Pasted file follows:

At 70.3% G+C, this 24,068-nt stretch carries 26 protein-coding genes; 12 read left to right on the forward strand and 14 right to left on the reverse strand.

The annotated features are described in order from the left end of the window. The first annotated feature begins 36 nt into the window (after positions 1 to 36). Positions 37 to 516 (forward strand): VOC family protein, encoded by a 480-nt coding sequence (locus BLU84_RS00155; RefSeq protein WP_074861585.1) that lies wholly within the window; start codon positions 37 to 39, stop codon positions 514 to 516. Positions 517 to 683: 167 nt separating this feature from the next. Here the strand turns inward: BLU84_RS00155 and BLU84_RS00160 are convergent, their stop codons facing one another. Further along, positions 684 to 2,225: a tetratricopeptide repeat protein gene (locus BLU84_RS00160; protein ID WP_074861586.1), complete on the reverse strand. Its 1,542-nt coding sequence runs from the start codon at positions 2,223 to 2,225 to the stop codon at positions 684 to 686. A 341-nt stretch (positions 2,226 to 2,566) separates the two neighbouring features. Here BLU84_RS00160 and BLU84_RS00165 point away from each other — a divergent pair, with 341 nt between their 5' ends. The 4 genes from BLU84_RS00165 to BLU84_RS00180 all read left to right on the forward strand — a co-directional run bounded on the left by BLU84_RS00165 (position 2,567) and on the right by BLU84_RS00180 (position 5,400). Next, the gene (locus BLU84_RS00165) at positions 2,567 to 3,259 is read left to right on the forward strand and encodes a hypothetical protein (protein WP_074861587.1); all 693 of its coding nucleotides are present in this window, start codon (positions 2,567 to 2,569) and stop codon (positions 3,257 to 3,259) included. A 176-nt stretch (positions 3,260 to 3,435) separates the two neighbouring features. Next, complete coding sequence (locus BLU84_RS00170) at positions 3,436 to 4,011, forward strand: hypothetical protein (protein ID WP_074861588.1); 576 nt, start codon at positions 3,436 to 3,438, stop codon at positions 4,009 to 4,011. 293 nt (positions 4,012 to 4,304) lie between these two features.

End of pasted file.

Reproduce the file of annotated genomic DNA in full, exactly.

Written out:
At 70.3% G+C, this 24,068-nt stretch carries 26 protein-coding genes; 12 read left to right on the forward strand and 14 right to left on the reverse strand.

The annotated features are described in order from the left end of the window. The first annotated feature begins 36 nt into the window (after positions 1 to 36). Positions 37 to 516 (forward strand): VOC family protein, encoded by a 480-nt coding sequence (locus BLU84_RS00155; RefSeq protein WP_074861585.1) that lies wholly within the window; start codon positions 37 to 39, stop codon positions 514 to 516. Positions 517 to 683: 167 nt separating this feature from the next. Here the strand turns inward: BLU84_RS00155 and BLU84_RS00160 are convergent, their stop codons facing one another. Further along, positions 684 to 2,225: a tetratricopeptide repeat protein gene (locus BLU84_RS00160; protein ID WP_074861586.1), complete on the reverse strand. Its 1,542-nt coding sequence runs from the start codon at positions 2,223 to 2,225 to the stop codon at positions 684 to 686. A 341-nt stretch (positions 2,226 to 2,566) separates the two neighbouring features. Here BLU84_RS00160 and BLU84_RS00165 point away from each other — a divergent pair, with 341 nt between their 5' ends. The 4 genes from BLU84_RS00165 to BLU84_RS00180 all read left to right on the forward strand — a co-directional run bounded on the left by BLU84_RS00165 (position 2,567) and on the right by BLU84_RS00180 (position 5,400). Next, the gene (locus BLU84_RS00165) at positions 2,567 to 3,259 is read left to right on the forward strand and encodes a hypothetical protein (protein WP_074861587.1); all 693 of its coding nucleotides are present in this window, start codon (positions 2,567 to 2,569) and stop codon (positions 3,257 to 3,259) included. A 176-nt stretch (positions 3,260 to 3,435) separates the two neighbouring features. Next, complete coding sequence (locus BLU84_RS00170) at positions 3,436 to 4,011, forward strand: hypothetical protein (protein ID WP_074861588.1); 576 nt, start codon at positions 3,436 to 3,438, stop codon at positions 4,009 to 4,011. 293 nt (positions 4,012 to 4,304) lie between these two features.